Following its 2012 election loss, the Republican Party placed a greater emphasis on Latino outreach—commissioning an “autopsy” report to serve as a blueprint for recruiting these voters in future cycles. That effort has since been compromised: With a polarizing and anti-immigrant candidate at the top of the GOP ticket, some in the party are worried they’ll lose Latinos up and down the ballot. But according to a new survey from a Latino polling firm, they may not need to worry too much: Latino voters aren’t translating their frustration with Donald Trump’s immigration policies to the down-ballot candidates in his party.
Immigration is a top issue among Latino registered voters, a Latino Decisions poll confirmed last week. Nationally, 38 percent of respondents said “immigration/ deportations” is the top issue facing their community, and one of the most important subjects “that [they] think Congress and the president should address.” But it seems Latino voters aren’t entirely aware of Senate candidates’ positions on immigration—a possible advantage to Republicans praying for the Latino vote as they try to retain their control of Congress.
Take the survey respondents’ opinions on President Obama’s 2014 executive action on immigration. That proposal aimed to shield millions of undocumented immigrants from deportation, but it was effectively blocked earlier this year in a split decision by the U.S. Supreme Court. The poll found that Latino registered voters viewed Obama’s actions favorably, but the majority of respondents in battleground states didn’t know which Senate candidates support or oppose his policies.
To Lynn Tramonte, the deputy director of America’s Voice, these results show a failure on the part of Democrats. “The fact that the Democratic candidates have done such a poor job of explaining their positions and explaining their opponents’ positions is pretty alarming, given how Democrats really need the Latino vote to get them over the top in a lot of battleground Senate races,” said Tramonte, whose group advocates for immigration reform and also commissioned the poll.
Florida, which has one of the largest Latino populations in the country, provides a useful example of how unfamiliarity with candidates’ immigration policies could affect a Senate race. Democratic Representative Patrick Murphy and Republican Senator Marco Rubio are vying for the same seat. Murphy supports a path to citizenship for undocumented immigrants, and supports the DREAM Act. Rubio, who worked on comprehensive immigration reform in 2013 as part of the Senate’s Gang of Eight, has since backed away from that work.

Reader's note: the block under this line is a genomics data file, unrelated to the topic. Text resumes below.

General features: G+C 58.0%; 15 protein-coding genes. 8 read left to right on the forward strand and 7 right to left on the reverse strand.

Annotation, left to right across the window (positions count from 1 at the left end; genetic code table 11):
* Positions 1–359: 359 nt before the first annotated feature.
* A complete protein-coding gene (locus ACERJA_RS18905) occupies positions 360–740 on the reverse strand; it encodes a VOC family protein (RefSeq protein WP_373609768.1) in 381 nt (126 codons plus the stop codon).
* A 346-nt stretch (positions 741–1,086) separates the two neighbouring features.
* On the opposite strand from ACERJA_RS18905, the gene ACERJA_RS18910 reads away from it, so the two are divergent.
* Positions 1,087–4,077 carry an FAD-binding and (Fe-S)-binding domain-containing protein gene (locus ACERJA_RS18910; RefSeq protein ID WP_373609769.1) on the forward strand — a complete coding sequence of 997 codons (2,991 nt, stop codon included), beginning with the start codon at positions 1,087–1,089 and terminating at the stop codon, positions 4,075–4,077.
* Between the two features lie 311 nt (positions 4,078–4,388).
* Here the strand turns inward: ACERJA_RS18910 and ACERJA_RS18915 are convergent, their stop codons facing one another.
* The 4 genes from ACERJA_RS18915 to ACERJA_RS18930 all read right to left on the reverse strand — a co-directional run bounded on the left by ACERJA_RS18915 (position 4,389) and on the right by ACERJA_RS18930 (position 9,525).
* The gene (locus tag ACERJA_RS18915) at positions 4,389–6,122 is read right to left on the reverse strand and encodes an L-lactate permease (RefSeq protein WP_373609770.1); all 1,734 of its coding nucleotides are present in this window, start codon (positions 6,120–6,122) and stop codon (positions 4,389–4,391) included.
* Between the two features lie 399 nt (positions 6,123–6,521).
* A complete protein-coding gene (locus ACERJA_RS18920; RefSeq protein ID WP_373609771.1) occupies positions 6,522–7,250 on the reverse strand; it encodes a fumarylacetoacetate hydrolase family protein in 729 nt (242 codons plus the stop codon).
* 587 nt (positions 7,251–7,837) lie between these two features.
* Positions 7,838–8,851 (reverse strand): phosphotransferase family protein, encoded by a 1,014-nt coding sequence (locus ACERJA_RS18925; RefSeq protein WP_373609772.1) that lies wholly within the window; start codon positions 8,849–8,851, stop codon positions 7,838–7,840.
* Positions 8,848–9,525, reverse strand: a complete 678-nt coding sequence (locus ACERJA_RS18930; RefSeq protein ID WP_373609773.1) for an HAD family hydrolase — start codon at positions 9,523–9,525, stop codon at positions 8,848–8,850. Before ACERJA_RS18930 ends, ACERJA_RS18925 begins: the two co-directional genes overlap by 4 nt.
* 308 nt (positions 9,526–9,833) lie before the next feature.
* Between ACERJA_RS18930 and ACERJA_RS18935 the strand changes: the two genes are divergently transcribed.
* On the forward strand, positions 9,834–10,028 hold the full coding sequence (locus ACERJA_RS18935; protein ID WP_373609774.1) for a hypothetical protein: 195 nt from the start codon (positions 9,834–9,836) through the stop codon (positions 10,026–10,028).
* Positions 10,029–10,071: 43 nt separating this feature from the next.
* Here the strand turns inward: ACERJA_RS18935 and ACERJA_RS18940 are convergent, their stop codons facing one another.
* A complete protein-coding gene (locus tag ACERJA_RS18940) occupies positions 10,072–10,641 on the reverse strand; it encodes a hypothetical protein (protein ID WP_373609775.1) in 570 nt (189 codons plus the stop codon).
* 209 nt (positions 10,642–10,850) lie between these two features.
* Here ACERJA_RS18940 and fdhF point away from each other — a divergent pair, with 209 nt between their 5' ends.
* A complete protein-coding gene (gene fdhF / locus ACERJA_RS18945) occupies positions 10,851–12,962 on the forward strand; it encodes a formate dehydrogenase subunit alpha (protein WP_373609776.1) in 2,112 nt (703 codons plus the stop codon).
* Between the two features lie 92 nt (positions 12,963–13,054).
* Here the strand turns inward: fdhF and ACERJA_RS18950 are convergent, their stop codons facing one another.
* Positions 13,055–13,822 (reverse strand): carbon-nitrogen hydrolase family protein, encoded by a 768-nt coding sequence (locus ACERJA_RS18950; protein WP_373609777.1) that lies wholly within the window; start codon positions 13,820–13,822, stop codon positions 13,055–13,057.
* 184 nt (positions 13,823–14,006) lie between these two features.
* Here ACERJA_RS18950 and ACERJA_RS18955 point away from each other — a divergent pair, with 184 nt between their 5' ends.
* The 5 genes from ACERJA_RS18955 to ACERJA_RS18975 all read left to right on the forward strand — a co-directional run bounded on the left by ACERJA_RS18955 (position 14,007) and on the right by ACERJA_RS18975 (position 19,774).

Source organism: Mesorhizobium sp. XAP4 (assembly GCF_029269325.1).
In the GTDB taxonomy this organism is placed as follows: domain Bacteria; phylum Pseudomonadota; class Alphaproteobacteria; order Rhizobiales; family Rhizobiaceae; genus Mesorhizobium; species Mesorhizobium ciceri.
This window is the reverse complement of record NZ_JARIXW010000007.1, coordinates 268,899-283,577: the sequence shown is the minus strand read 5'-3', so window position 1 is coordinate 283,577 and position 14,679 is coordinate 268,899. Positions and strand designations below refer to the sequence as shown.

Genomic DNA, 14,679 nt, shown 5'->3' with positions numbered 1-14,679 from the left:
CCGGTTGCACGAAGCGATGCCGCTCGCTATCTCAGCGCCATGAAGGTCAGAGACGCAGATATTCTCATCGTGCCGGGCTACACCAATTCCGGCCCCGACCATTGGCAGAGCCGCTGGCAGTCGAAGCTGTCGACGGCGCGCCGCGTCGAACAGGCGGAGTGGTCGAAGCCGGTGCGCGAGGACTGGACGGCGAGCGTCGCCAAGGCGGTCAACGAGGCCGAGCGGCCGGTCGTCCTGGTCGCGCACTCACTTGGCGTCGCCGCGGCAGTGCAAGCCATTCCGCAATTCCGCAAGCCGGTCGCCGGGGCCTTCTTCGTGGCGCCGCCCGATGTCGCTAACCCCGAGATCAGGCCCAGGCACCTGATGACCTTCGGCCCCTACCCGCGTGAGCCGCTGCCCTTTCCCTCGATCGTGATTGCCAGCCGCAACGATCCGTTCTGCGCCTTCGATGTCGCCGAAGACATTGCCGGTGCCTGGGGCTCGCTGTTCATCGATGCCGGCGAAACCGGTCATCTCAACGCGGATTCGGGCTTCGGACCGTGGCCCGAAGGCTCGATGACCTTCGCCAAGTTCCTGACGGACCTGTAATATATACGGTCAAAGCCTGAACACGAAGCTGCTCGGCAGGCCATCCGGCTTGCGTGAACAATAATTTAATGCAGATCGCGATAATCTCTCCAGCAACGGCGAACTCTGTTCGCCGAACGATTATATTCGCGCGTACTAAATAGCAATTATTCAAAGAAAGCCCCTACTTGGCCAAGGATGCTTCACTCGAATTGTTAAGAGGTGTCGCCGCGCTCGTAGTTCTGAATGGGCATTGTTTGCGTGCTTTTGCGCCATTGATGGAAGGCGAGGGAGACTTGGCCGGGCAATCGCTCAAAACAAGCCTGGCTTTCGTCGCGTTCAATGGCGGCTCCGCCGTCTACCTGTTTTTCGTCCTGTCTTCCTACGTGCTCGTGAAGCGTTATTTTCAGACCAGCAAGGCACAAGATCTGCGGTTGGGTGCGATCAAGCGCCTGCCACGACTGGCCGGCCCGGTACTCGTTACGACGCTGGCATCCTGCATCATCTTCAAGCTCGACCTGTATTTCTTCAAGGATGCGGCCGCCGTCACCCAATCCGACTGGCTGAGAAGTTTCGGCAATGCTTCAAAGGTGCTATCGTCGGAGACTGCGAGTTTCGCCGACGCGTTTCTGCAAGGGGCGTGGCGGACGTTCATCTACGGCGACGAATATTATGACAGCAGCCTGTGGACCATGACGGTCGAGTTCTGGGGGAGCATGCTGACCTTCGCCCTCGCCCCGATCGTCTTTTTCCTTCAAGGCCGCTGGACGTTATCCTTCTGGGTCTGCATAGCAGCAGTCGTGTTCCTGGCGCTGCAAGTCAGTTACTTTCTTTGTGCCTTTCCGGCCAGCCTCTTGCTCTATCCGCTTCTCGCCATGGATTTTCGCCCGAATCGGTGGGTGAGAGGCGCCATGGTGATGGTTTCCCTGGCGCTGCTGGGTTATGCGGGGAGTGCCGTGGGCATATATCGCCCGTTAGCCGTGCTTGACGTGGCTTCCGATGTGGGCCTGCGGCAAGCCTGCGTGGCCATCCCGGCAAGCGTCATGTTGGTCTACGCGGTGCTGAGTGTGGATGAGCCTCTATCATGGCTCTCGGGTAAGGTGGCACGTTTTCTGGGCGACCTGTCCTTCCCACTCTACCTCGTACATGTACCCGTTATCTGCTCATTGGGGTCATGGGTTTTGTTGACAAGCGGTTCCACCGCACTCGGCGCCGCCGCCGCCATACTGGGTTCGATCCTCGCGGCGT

Presumably, many Latino voters would support Murphy if they favored reform and considered it a top priority. According to the poll, however, 63 percent of Latino voters don’t know where Murphy stands on reform and 47 percent don’t know Rubio’s position. This isn’t inconsequential: Latino voter support for each candidate changed when pollsters spelled out their policies. Forty-seven percent of Latino registered voters said they were backing Murphy, while 43 percent said they were supporting Rubio. But in response to a separate question that described the candidates’ positions, Murphy garnered 67 percent support among Latino voters, while 56 percent said they were less likely to vote for Rubio.
“The latest data tells us that Latinos of every demographic believe immigration is a top issue that the next administration and Congress need to resolve, and they are willing to make electoral decisions based on the immigration positions of candidates. This is why Sen. Marco Rubio avoids discussing his past votes and positions on immigration. If Patrick Murphy engages Latinos on the issues, he could have a shot at beating the incumbent,” said Elbert Garcia, the state director of Florida’s Voice, a project of America’s Voice, in a statement last week.
Party affiliation, too, seems to affect which candidates Latino voters support. In each battleground state—excluding Florida—more than 40 percent of Latino registered voters believe “the Republican Party doesn’t care too much about Latinos,” according to the poll. By comparison, more than half of respondents in the battleground states think “the Democratic Party truly cares about the Latino community.” In the survey, voters preferred unnamed Democratic congressional candidates over unnamed Republican congressional candidates across the board.
Latino registered voters are expected to make up 12 percent of the electorate this year. Though Republicans might catch a break if Latino voters don’t connect immigration issues to down-ballot candidates, these voters might still have problems with the GOP’s standard-bearer and, as a result, those who support him. The poll also found that Latino voters were less likely to support a candidate who backs Trump than one who doesn’t. That might not be surprising given Trump’s low support among Latino voters, which hovers around 20 percent. That’s less than Mitt Romney’s level of support among these voters in 2012, and less than the 70 percent support Clinton claimed in the new Latino Decisions poll.
For those working to maintain Republicans’ congressional majority, the stakes are high. The New York Times has reported that “Republicans have more seats up for re-election this year—and more where the outcome is uncertain—than Democrats do.” But Democrats might be vulnerable to losing votes from the Latino community, too—if their candidates’ positions on immigration continue to go unnoticed.
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